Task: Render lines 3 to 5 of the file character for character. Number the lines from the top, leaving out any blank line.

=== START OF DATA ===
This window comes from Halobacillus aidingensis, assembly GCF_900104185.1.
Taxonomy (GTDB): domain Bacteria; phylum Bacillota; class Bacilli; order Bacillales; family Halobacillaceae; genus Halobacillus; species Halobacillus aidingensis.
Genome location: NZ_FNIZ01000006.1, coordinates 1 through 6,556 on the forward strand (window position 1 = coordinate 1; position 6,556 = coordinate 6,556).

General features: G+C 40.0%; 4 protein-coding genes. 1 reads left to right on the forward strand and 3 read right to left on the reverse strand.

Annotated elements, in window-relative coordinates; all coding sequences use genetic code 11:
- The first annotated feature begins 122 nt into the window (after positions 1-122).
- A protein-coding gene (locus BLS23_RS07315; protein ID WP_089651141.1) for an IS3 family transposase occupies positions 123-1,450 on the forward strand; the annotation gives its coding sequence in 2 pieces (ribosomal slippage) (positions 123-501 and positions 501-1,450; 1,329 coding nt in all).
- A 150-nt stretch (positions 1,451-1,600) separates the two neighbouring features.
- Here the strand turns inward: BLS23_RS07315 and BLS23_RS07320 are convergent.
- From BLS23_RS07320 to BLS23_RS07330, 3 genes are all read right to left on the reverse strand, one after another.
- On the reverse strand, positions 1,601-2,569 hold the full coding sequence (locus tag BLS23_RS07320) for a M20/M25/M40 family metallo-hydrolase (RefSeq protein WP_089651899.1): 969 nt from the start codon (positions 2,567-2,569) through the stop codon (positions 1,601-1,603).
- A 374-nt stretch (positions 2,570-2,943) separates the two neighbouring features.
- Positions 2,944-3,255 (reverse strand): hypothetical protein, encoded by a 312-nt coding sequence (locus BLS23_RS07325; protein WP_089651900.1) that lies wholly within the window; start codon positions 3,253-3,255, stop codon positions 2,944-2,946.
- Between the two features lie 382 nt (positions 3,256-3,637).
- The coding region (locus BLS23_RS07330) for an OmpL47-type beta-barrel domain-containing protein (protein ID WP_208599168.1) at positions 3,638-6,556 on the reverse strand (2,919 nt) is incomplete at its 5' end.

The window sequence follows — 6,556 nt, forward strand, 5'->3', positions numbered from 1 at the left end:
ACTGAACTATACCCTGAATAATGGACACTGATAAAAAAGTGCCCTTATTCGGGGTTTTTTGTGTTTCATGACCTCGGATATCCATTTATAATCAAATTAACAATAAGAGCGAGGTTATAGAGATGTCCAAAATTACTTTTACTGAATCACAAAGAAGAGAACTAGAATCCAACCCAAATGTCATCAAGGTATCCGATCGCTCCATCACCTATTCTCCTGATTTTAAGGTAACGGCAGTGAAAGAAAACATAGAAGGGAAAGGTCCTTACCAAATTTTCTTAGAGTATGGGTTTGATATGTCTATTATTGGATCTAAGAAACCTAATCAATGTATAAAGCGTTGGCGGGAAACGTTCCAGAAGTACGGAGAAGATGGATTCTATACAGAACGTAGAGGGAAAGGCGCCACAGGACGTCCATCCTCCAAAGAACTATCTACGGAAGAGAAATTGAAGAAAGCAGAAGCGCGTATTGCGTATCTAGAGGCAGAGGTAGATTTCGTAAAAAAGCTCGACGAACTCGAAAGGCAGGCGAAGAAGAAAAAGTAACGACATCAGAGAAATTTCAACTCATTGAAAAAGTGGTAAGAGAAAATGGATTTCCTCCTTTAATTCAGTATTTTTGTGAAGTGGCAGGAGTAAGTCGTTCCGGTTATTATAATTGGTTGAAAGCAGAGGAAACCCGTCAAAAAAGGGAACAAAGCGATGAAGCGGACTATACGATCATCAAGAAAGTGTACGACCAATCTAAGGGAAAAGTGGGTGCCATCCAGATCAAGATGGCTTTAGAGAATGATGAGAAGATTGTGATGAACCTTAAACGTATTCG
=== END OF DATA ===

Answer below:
Genome location: NZ_FNIZ01000006.1, coordinates 1 through 6,556 on the forward strand (window position 1 = coordinate 1; position 6,556 = coordinate 6,556).

General features: G+C 40.0%; 4 protein-coding genes. 1 reads left to right on the forward strand and 3 read right to left on the reverse strand.

Annotated elements, in window-relative coordinates; all coding sequences use genetic code 11: